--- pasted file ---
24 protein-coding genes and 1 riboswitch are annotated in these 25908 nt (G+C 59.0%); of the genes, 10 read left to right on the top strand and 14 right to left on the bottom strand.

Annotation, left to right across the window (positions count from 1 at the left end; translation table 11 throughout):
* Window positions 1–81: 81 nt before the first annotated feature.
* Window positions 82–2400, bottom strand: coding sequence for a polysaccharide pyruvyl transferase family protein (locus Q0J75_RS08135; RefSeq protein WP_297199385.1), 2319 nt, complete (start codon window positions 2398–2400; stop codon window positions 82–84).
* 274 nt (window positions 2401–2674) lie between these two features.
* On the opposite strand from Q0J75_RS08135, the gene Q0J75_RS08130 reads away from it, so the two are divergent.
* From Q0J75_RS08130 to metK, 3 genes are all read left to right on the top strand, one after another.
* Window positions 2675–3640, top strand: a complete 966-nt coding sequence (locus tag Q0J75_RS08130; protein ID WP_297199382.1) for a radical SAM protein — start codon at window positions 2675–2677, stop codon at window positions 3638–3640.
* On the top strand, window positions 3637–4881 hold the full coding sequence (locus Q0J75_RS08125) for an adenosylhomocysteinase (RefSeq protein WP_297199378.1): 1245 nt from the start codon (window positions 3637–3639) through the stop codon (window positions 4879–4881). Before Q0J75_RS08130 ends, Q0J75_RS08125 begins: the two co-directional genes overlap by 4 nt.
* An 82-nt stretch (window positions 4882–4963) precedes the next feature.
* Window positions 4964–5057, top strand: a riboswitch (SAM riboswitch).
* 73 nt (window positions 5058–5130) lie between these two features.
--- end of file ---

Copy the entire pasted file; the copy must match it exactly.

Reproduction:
24 protein-coding genes and 1 riboswitch are annotated in these 25908 nt (G+C 59.0%); of the genes, 10 read left to right on the top strand and 14 right to left on the bottom strand.

Annotation, left to right across the window (positions count from 1 at the left end; translation table 11 throughout):
* Window positions 1–81: 81 nt before the first annotated feature.
* Window positions 82–2400, bottom strand: coding sequence for a polysaccharide pyruvyl transferase family protein (locus Q0J75_RS08135; RefSeq protein WP_297199385.1), 2319 nt, complete (start codon window positions 2398–2400; stop codon window positions 82–84).
* 274 nt (window positions 2401–2674) lie between these two features.
* On the opposite strand from Q0J75_RS08135, the gene Q0J75_RS08130 reads away from it, so the two are divergent.
* From Q0J75_RS08130 to metK, 3 genes are all read left to right on the top strand, one after another.
* Window positions 2675–3640, top strand: a complete 966-nt coding sequence (locus tag Q0J75_RS08130; protein ID WP_297199382.1) for a radical SAM protein — start codon at window positions 2675–2677, stop codon at window positions 3638–3640.
* On the top strand, window positions 3637–4881 hold the full coding sequence (locus Q0J75_RS08125) for an adenosylhomocysteinase (RefSeq protein WP_297199378.1): 1245 nt from the start codon (window positions 3637–3639) through the stop codon (window positions 4879–4881). Before Q0J75_RS08130 ends, Q0J75_RS08125 begins: the two co-directional genes overlap by 4 nt.
* An 82-nt stretch (window positions 4882–4963) precedes the next feature.
* Window positions 4964–5057, top strand: a riboswitch (SAM riboswitch).
* 73 nt (window positions 5058–5130) lie between these two features.